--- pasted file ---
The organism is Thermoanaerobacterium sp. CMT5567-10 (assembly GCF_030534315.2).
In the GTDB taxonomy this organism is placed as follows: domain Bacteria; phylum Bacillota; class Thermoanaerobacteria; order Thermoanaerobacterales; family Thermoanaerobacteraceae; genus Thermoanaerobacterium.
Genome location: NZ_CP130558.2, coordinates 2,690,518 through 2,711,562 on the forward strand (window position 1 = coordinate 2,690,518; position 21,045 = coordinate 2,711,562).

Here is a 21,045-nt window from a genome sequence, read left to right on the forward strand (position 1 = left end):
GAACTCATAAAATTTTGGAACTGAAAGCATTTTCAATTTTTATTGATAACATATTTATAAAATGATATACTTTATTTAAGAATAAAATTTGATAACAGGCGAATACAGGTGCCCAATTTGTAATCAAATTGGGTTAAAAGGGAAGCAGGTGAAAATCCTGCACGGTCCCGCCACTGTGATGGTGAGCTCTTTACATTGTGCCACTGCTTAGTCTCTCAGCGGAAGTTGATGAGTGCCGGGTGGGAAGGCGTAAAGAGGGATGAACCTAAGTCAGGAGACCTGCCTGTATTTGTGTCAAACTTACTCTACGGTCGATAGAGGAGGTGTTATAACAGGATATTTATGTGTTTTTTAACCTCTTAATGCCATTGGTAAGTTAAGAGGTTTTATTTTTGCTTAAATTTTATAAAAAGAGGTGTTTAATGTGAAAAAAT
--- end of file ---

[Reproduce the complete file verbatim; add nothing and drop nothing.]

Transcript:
The organism is Thermoanaerobacterium sp. CMT5567-10 (assembly GCF_030534315.2).
In the GTDB taxonomy this organism is placed as follows: domain Bacteria; phylum Bacillota; class Thermoanaerobacteria; order Thermoanaerobacterales; family Thermoanaerobacteraceae; genus Thermoanaerobacterium.
Genome location: NZ_CP130558.2, coordinates 2,690,518 through 2,711,562 on the forward strand (window position 1 = coordinate 2,690,518; position 21,045 = coordinate 2,711,562).

Here is a 21,045-nt window from a genome sequence, read left to right on the forward strand (position 1 = left end):
GAACTCATAAAATTTTGGAACTGAAAGCATTTTCAATTTTTATTGATAACATATTTATAAAATGATATACTTTATTTAAGAATAAAATTTGATAACAGGCGAATACAGGTGCCCAATTTGTAATCAAATTGGGTTAAAAGGGAAGCAGGTGAAAATCCTGCACGGTCCCGCCACTGTGATGGTGAGCTCTTTACATTGTGCCACTGCTTAGTCTCTCAGCGGAAGTTGATGAGTGCCGGGTGGGAAGGCGTAAAGAGGGATGAACCTAAGTCAGGAGACCTGCCTGTATTTGTGTCAAACTTACTCTACGGTCGATAGAGGAGGTGTTATAACAGGATATTTATGTGTTTTTTAACCTCTTAATGCCATTGGTAAGTTAAGAGGTTTTATTTTTGCTTAAATTTTATAAAAAGAGGTGTTTAATGTGAAAAAAT